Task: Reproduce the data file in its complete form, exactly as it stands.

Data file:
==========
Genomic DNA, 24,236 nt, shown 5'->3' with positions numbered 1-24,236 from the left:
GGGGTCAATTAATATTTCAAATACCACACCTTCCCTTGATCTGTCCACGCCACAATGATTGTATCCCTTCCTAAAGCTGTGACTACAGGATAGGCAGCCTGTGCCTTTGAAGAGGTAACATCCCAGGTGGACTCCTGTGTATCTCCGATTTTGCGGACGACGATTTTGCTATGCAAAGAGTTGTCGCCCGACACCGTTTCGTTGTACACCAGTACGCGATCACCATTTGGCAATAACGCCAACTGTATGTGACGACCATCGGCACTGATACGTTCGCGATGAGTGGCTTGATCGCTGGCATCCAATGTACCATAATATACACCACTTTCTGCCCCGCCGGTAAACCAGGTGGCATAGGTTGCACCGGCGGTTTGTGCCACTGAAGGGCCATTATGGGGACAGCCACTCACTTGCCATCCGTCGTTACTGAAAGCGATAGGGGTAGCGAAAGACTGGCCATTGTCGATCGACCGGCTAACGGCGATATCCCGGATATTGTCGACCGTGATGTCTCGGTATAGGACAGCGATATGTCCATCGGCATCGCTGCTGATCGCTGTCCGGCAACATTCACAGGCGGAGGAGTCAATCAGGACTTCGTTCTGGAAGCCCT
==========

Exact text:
Genomic DNA, 24,236 nt, shown 5'->3' with positions numbered 1-24,236 from the left:
GGGGTCAATTAATATTTCAAATACCACACCTTCCCTTGATCTGTCCACGCCACAATGATTGTATCCCTTCCTAAAGCTGTGACTACAGGATAGGCAGCCTGTGCCTTTGAAGAGGTAACATCCCAGGTGGACTCCTGTGTATCTCCGATTTTGCGGACGACGATTTTGCTATGCAAAGAGTTGTCGCCCGACACCGTTTCGTTGTACACCAGTACGCGATCACCATTTGGCAATAACGCCAACTGTATGTGACGACCATCGGCACTGATACGTTCGCGATGAGTGGCTTGATCGCTGGCATCCAATGTACCATAATATACACCACTTTCTGCCCCGCCGGTAAACCAGGTGGCATAGGTTGCACCGGCGGTTTGTGCCACTGAAGGGCCATTATGGGGACAGCCACTCACTTGCCATCCGTCGTTACTGAAAGCGATAGGGGTAGCGAAAGACTGGCCATTGTCGATCGACCGGCTAACGGCGATATCCCGGATATTGTCGACCGTGATGTCTCGGTATAGGACAGCGATATGTCCATCGGCATCGCTGCTGATCGCTGTCCGGCAACATTCACAGGCGGAGGAGTCAATCAGGACTTCGTTCTGGAAGCCCT